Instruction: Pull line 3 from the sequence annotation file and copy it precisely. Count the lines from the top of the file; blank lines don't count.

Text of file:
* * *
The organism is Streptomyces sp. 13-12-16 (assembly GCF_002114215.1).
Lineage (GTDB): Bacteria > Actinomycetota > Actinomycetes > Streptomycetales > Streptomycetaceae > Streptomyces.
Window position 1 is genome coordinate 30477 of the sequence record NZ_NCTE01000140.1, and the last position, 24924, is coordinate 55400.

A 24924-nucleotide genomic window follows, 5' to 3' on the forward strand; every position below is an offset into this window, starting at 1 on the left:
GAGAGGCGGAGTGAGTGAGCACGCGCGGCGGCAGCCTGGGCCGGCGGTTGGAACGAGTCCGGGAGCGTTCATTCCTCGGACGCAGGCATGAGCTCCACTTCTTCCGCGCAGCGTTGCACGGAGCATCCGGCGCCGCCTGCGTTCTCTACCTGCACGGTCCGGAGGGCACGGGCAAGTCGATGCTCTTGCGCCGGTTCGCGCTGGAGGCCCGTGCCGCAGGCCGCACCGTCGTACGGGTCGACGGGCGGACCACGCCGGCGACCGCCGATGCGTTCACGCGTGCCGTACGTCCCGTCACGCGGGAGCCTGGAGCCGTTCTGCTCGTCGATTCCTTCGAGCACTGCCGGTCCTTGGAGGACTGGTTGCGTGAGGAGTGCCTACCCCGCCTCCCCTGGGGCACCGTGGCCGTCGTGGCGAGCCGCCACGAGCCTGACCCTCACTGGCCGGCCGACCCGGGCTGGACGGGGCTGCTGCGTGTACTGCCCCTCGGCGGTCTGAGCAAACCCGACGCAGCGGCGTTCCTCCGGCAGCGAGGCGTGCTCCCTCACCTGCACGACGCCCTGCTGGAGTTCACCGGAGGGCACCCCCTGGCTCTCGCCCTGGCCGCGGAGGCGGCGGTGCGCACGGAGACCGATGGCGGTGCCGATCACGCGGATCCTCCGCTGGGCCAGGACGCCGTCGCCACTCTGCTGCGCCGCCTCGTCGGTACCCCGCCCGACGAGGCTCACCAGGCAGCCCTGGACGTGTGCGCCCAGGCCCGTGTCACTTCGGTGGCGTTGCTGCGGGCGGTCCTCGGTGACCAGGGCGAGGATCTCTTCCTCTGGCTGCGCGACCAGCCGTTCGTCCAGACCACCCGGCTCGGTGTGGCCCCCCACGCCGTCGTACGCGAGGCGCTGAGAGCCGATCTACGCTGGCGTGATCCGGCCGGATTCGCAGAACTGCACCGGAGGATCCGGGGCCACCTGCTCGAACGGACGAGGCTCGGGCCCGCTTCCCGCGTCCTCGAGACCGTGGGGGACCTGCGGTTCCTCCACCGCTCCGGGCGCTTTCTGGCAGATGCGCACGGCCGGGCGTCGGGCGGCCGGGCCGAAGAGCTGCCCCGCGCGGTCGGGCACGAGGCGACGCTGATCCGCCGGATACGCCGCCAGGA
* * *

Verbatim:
Window position 1 is genome coordinate 30477 of the sequence record NZ_NCTE01000140.1, and the last position, 24924, is coordinate 55400.